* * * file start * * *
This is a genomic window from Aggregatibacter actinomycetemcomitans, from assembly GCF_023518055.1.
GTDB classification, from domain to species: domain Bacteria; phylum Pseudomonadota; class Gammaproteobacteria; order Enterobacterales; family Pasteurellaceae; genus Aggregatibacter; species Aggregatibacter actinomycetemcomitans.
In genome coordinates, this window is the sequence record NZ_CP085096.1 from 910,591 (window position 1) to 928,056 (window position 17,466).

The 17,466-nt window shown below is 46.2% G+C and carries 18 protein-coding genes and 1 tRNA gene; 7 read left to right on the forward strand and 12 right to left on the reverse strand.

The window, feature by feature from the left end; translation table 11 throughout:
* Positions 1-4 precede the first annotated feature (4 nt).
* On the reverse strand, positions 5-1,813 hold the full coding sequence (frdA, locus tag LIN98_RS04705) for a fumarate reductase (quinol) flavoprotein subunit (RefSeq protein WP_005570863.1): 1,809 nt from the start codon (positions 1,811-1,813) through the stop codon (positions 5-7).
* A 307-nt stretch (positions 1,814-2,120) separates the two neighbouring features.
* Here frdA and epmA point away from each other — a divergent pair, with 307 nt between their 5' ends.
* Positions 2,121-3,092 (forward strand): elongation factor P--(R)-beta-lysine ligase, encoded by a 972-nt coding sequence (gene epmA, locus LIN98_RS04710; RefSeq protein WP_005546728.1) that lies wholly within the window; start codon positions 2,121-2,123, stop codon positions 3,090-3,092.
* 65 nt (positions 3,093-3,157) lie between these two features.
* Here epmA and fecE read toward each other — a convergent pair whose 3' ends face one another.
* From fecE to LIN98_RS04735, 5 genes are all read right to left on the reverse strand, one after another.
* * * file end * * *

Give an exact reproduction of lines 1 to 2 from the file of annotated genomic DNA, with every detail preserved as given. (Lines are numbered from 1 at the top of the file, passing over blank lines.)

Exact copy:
This is a genomic window from Aggregatibacter actinomycetemcomitans, from assembly GCF_023518055.1.
GTDB classification, from domain to species: domain Bacteria; phylum Pseudomonadota; class Gammaproteobacteria; order Enterobacterales; family Pasteurellaceae; genus Aggregatibacter; species Aggregatibacter actinomycetemcomitans.